These inconclusive results are all that we need for a disposition of the case. The Ettore broke her shaft in a sea which was not unexpected even in August; gales are likely at all seasons in the Atlantic, and this was at most not more. She should have been able to withstand it, else she was not reasonably fit for the duties she had undertaken, and was therefore not seaworthy. The Silvia, 171 U.S. 462, 464, 19 S. Ct. 7, 43 L. Ed. 241; The Southwark, 191 U.S. 1, 8, 9, 24 S. Ct. 1, 48 L. Ed. 65. That a ship may be reasonably fit and still break down under ordinary strains, may indeed be true, but when she does, it rests upon her to show her fitness. This is well-settled law in suits upon contracts of affreightment. The Edwin I. Morrison, 153 U.S. 199, 14 S. Ct. 823, 38 L. Ed. 688; The Southwark, supra, 191 U.S. 1, 13, 24 S. Ct. 1, 48 L. Ed. 65; The Wildcroft, 201 U.S. 378, 389, 26 S. Ct. 467, 50 L. Ed. 794. We can see no reason for a distinction in cases of contribution. Some of the language in Klein v. Lindsey, L.R. (1911) A.C. 194, seems to look the other way, but we are not clear just what was the final conclusion. Lord Shaw said that normally the burden was on the cargo to prove unseaworthiness, though the breakdown of machinery soon after breaking ground, coupled with the ship's history, in that case turned the scale. At the same time he quoted with apparent approval the language of the Lord Ordinary below, to the effect that a breakdown under ordinary use shifted the burden of proof back upon the ship. Just what the evidence must be to effect this, we are not clear; nor do we quite understand what is meant by the shifting of the burden. The same ambiguity pervades Broadnax v. Railroad, 157 Pa. 140, 27 A. 412. Apparently, the doctrine there accepted was that a breakdown created a presumption of unseaworthiness which shifted the burden, but if so, it must be confessed that it was scarcely applied. Judge Ward decided flatly that the burden was on the ship in The Lewis H. Goward (D.C.) 34 F.2d 791, following the analogy of suits on contracts of affreightment. We reserved the point in Spang Chalfant & Co. v. Dimon S.S. Corp., 57 F.2d 965, but we cannot do so here. It seems to us that the rule should be the same as in suits for cargo damage, and that the burden is upon the ship, and remains so throughout. That she may start with a presumption in her favor, we need not deny. Franklin Sugar-Refining Co. v. Funch, Edye & Co., 73 F. 844 (C.C.A. 3). If so, the failure of so vital a part of her machinery in weather which it should withstand, if staunch, is all that the cargo is called upon to prove. Thereafter she must prove her general fitness, and will fail upon the issue, if the evidence is in balance. This is in accord with the rule in marine insurance. Watson v. Clark, 1 Dow, 336. And in view of her exclusive command of the facts, it appears to us the reasonable doctrine. We decide the case on the assumption that the shaft and bearings were not in good order, and the ship not in ballast.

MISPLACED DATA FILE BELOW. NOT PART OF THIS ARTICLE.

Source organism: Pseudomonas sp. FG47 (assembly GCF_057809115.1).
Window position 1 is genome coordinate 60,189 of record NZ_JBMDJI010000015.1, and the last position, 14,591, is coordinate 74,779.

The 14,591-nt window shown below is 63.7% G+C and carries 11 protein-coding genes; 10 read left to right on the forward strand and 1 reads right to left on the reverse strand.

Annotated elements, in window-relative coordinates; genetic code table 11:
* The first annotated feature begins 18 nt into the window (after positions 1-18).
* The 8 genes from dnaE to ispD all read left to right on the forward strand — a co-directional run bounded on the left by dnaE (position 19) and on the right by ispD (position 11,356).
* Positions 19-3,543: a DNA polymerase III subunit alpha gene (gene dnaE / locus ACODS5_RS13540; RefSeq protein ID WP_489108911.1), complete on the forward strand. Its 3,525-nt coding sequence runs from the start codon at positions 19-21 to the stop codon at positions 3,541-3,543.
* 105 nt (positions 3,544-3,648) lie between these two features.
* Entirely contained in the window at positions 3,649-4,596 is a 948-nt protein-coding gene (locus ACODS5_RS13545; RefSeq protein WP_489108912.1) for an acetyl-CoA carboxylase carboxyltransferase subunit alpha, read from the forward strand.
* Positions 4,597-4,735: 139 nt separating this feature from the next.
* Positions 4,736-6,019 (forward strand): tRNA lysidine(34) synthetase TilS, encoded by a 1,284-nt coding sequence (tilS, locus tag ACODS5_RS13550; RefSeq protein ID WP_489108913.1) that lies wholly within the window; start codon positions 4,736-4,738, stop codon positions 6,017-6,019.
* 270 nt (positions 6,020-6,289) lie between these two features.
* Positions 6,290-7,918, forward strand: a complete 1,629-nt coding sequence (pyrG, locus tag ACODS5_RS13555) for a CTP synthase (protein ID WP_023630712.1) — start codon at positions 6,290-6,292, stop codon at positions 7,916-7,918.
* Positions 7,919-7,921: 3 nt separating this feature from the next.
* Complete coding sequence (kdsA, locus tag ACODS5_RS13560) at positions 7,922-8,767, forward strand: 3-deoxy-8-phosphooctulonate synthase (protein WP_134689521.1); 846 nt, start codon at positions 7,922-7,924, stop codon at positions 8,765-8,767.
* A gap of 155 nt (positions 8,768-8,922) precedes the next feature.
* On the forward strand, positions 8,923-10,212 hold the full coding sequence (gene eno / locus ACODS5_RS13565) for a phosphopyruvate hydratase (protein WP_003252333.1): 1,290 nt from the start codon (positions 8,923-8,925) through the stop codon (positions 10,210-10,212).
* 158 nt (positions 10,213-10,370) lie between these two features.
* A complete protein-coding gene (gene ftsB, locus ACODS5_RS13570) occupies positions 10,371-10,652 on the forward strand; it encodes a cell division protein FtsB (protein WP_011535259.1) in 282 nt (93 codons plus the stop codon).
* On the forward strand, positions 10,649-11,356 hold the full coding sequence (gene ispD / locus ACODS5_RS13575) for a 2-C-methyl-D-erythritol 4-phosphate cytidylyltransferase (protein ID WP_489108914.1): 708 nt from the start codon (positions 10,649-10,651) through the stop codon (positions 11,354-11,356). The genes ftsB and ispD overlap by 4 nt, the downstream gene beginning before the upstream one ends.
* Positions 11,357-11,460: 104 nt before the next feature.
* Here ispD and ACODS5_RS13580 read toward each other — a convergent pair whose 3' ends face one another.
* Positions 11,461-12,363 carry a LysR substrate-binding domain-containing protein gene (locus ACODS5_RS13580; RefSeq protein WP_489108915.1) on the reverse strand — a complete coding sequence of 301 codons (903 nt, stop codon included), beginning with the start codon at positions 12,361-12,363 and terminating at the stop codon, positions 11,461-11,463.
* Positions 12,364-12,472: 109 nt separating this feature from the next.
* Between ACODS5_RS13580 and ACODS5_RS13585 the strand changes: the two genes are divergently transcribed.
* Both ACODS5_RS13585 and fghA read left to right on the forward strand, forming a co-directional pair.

The charter had expressly covenanted that the ship should be "staunch, strong and fit," but this was later limited by clauses both in the charter and the bills of lading, which if applicable to the time of breaking ground, we will assume to have excused the defects here in question, though in fact it is difficult to see how they could excused improper ballasting on any theory. The respondents insist, indeed, that these limitations, not being expressly referred to the warranty of seaworthiness, should be confined to the voyage under the rule in The Caledonia, 157 U.S. 124, 15 S. Ct. 537, 39 L. Ed. 644, and The Carib Prince, 170 U.S. 655, 18 S. Ct. 753, 42 L. Ed. 1181; and so it would be, if the ship had been a common carrier. But she was a private carrier, the cork occupying the whole ship, and as such she was free from liability anyway except for lack of care. Not being under the absolute duties of a common carrier, the libellant argues that the clauses must refer to the covenant of seaworthiness, if they are not to be a nullity, which is not to be inferred, and that we so decided in The G. R. Crowe (C.C.A.) 294 F. 506. Therefore, it concludes, the ship was not warranted seaworthy, save as diligence would make her so, and her defects should not bar her claim to contribution.
Though we accepted this argument, so far as concerns the ship's excuse for a failure to perform her contract, it would not follow that she need not be seaworthy in fact, when she claimed contribution. It is indeed a plausible position that that right should run pari passu with liability. This was the argument unsuccessfully urged in The Irrawaddy, 171 U.S. 187, 18 S. Ct. 831, 43 L. Ed. 130, and it got the assent of an impressive minority of the court. But the law was then settled otherwise, though perhaps it resulted in no more than introducing the "Jason" clause into most bills of lading. The Jason, 225 U.S. 32, 32 S. Ct. 560, 56 L. Ed. 969. It is true that in The Irrawaddy it was the Harter Act (46 USCA §§ 190-195), not the contract, which excused the ship, and by which she tried to supplement her right of contribution. But we can see no difference. The doctrine, as we understand it, is that what determines the obligations of the ship under the contract, is not material to her affirmative right to contribution; that an excuse for non-performance will not supply a fact essential to that right. Therefore, we think that the charter must be disregarded in determining the suit at bar.